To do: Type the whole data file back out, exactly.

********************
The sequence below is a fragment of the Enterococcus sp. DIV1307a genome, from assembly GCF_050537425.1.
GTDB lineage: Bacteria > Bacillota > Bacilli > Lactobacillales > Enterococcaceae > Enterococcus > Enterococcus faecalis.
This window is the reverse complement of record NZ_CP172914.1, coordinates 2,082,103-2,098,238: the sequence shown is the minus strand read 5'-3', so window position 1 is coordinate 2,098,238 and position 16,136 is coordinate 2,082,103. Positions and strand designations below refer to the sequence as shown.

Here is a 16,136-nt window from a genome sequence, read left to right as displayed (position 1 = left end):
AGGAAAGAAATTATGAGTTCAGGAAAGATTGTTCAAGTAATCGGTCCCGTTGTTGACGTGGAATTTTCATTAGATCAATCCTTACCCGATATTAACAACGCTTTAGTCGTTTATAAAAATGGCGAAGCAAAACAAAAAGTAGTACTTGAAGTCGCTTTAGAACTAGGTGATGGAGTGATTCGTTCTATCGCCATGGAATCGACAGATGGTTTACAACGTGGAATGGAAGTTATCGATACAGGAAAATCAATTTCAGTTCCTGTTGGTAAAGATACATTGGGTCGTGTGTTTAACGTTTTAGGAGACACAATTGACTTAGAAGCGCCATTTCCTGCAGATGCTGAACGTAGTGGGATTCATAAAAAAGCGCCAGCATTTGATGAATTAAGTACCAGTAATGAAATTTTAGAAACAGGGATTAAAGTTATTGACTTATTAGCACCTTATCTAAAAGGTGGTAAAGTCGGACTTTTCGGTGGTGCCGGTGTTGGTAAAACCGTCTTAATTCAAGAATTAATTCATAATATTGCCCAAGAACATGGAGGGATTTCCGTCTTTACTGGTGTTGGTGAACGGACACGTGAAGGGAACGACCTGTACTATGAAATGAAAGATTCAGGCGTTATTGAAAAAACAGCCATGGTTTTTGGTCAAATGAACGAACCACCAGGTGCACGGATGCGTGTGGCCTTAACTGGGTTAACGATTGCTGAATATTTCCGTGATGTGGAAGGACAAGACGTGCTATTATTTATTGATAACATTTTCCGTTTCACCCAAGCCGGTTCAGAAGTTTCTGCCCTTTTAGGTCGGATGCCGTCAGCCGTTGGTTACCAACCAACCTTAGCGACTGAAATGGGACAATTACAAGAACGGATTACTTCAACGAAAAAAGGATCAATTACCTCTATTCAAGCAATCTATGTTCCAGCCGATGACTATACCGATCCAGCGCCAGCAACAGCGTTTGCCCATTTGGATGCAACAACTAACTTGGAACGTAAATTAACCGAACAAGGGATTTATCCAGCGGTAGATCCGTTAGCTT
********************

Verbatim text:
The sequence below is a fragment of the Enterococcus sp. DIV1307a genome, from assembly GCF_050537425.1.
GTDB lineage: Bacteria > Bacillota > Bacilli > Lactobacillales > Enterococcaceae > Enterococcus > Enterococcus faecalis.
This window is the reverse complement of record NZ_CP172914.1, coordinates 2,082,103-2,098,238: the sequence shown is the minus strand read 5'-3', so window position 1 is coordinate 2,098,238 and position 16,136 is coordinate 2,082,103. Positions and strand designations below refer to the sequence as shown.

Here is a 16,136-nt window from a genome sequence, read left to right as displayed (position 1 = left end):
AGGAAAGAAATTATGAGTTCAGGAAAGATTGTTCAAGTAATCGGTCCCGTTGTTGACGTGGAATTTTCATTAGATCAATCCTTACCCGATATTAACAACGCTTTAGTCGTTTATAAAAATGGCGAAGCAAAACAAAAAGTAGTACTTGAAGTCGCTTTAGAACTAGGTGATGGAGTGATTCGTTCTATCGCCATGGAATCGACAGATGGTTTACAACGTGGAATGGAAGTTATCGATACAGGAAAATCAATTTCAGTTCCTGTTGGTAAAGATACATTGGGTCGTGTGTTTAACGTTTTAGGAGACACAATTGACTTAGAAGCGCCATTTCCTGCAGATGCTGAACGTAGTGGGATTCATAAAAAAGCGCCAGCATTTGATGAATTAAGTACCAGTAATGAAATTTTAGAAACAGGGATTAAAGTTATTGACTTATTAGCACCTTATCTAAAAGGTGGTAAAGTCGGACTTTTCGGTGGTGCCGGTGTTGGTAAAACCGTCTTAATTCAAGAATTAATTCATAATATTGCCCAAGAACATGGAGGGATTTCCGTCTTTACTGGTGTTGGTGAACGGACACGTGAAGGGAACGACCTGTACTATGAAATGAAAGATTCAGGCGTTATTGAAAAAACAGCCATGGTTTTTGGTCAAATGAACGAACCACCAGGTGCACGGATGCGTGTGGCCTTAACTGGGTTAACGATTGCTGAATATTTCCGTGATGTGGAAGGACAAGACGTGCTATTATTTATTGATAACATTTTCCGTTTCACCCAAGCCGGTTCAGAAGTTTCTGCCCTTTTAGGTCGGATGCCGTCAGCCGTTGGTTACCAACCAACCTTAGCGACTGAAATGGGACAATTACAAGAACGGATTACTTCAACGAAAAAAGGATCAATTACCTCTATTCAAGCAATCTATGTTCCAGCCGATGACTATACCGATCCAGCGCCAGCAACAGCGTTTGCCCATTTGGATGCAACAACTAACTTGGAACGTAAATTAACCGAACAAGGGATTTATCCAGCGGTAGATCCGTTAGCTT